The American workforce is changing rapidly at a speed that is very difficult to define and keep pace with. We are in the midst of a new age driven by new technologies. The world of education and training is going through a revolutionary re-adjustment. The common jobs of yesterday that provided more than adequate sustenance are gone forever, and today’s average citizen is unable to come up with a solid game plan to pull out and excel.
The millions of unemployed and under-employed are facing unprecedented challenges. Jobs that pay enough to cover basic necessities have decreased dramatically in number. People who grew accustomed to earning a livable wage at jobs that they tolerated or sometimes actually enjoyed are being forced into low-paying jobs that they loathe.
The minimum wage has stagnated and fallen way behind inflation. The middle class is shrinking as the vast gap between the haves and have-nots grows wider. It is commonly noted today that more than 100 million people in the U.S. are either poor or classified as low-income workers.
For a good many eye-opening points of view on American poverty, read “The Rich and the Rest of Us: A Poverty Manifesto” co-authored by Tavis Smiley, popular PBS talk show host and liberal commentator, and Cornell West, notable activist and Princeton University Professor. In an interview on Democracy Now!, a national, daily, independent, award-winning news program hosted by journalists Amy Goodman and Juan Gonzalez, Smiley and West explain how we are experiencing a societal crisis as one percent of our population now have 42 percent of the wealth, amounting to a greed-at-the-top phenomenon that West referred to as “an ethical abomination.”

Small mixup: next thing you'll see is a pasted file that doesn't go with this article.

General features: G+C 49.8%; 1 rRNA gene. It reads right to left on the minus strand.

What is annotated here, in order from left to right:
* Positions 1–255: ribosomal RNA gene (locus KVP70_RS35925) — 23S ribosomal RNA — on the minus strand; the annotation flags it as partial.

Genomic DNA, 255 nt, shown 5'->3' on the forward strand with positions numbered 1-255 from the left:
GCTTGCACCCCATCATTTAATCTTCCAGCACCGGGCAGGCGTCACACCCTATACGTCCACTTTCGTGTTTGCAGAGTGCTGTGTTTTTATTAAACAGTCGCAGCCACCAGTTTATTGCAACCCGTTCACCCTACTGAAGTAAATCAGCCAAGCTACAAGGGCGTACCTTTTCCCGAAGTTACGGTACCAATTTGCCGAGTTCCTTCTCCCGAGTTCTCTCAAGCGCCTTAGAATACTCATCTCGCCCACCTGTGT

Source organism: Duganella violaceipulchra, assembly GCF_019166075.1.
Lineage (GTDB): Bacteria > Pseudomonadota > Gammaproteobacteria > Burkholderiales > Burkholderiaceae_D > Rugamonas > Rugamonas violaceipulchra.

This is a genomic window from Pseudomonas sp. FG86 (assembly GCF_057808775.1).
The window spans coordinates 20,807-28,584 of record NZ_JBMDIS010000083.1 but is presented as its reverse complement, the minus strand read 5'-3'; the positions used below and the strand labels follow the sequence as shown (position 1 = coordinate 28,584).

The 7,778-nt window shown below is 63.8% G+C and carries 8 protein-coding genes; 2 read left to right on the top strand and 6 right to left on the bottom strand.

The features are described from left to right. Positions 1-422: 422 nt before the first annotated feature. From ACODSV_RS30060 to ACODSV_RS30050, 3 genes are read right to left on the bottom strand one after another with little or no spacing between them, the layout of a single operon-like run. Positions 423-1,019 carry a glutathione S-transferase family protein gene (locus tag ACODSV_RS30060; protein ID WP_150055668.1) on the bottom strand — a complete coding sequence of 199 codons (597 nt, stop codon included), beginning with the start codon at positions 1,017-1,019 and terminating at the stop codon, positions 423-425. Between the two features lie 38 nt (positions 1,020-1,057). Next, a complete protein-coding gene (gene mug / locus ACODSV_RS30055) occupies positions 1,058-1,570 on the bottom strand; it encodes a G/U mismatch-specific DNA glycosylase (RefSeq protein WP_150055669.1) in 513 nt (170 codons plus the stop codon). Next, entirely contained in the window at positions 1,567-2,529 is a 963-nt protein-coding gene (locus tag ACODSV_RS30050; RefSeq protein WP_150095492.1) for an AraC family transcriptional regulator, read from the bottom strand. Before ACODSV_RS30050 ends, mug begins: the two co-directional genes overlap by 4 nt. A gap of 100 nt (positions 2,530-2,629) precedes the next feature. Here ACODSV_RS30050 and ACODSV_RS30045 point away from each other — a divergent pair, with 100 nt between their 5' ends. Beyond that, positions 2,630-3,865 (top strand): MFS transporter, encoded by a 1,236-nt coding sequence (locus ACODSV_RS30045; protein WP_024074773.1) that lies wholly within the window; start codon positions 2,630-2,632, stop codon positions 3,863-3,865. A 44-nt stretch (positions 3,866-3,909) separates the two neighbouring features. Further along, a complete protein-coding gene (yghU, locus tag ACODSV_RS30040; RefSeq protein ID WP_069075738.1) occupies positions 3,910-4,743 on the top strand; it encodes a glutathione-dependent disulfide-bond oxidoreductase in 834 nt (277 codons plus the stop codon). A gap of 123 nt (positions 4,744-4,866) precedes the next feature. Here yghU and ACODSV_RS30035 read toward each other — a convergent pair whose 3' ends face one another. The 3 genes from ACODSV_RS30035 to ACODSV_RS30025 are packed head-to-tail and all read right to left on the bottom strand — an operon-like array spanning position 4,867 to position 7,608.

In Chrystia Freeland’s book “Plutocrats,” we are introduced to a rapidly growing modern repeat of the Gilded Age that is producing people of unprecedented wealth. “In the 1970s, the top one percent of earners captured about 10 percent of the national income. Thirty-five years later, their share had risen to nearly a third of the national income,” Freeland writes.
“Meanwhile, the vast majority of American workers, who may be superbly skilled at their jobs and work at them doggedly, have not only missed these windfalls — many have found their professions, companies, and life savings destroyed by the same forces that have enriched and empowered the plutocrats. Both globalization and technology have led to the rapid obsolescence of many jobs in the West; they’ve put Western workers in direct competition with low-paid workers in poorer countries; and they have generally had a punishing impact on those without the intellect, education, luck, or chutzpah to profit from them: median wages have stagnated, as machines and developing world workers have pushed down the value of middle-class labor in the West.” 
Adding fuel to the fire, the U.S. is no longer what it used to be and is going through an unsuccessful restructuring of itself, at least for now. New York Times journalist Thomas Friedman and foreign policy professor Michael Mandelbaum explain in their book “That Used to be Us” how the U.S. has fallen into a complacency and that over the past two decades “we as a country have failed to address our biggest problems —particularly education, deficits and debt, and energy and climate change — and now they have all worsened to a point where they cannot be ignored but they cannot be effectively addressed without collective action and collective sacrifice.” 
- Democracy Now. (April 12, 2012). Tavis Smiley & Cornel West on The Rich and the Rest of Us: A Poverty Manifesto.http://www.democracynow.org/2012/4/19/tavis_smiley_cornel_west_on_the.
- Chrysta Freeland. (2012). Plutocrats: The Rise of the New Global Super-Rich and the Fall of Everyone Else. The Penguin Press.
- Thomas L. Friedman and Michael Mandelbaum. (2011). That Used to Be Us: How America Fell Behind in the World It Invented and How We Can Come Back. Picador.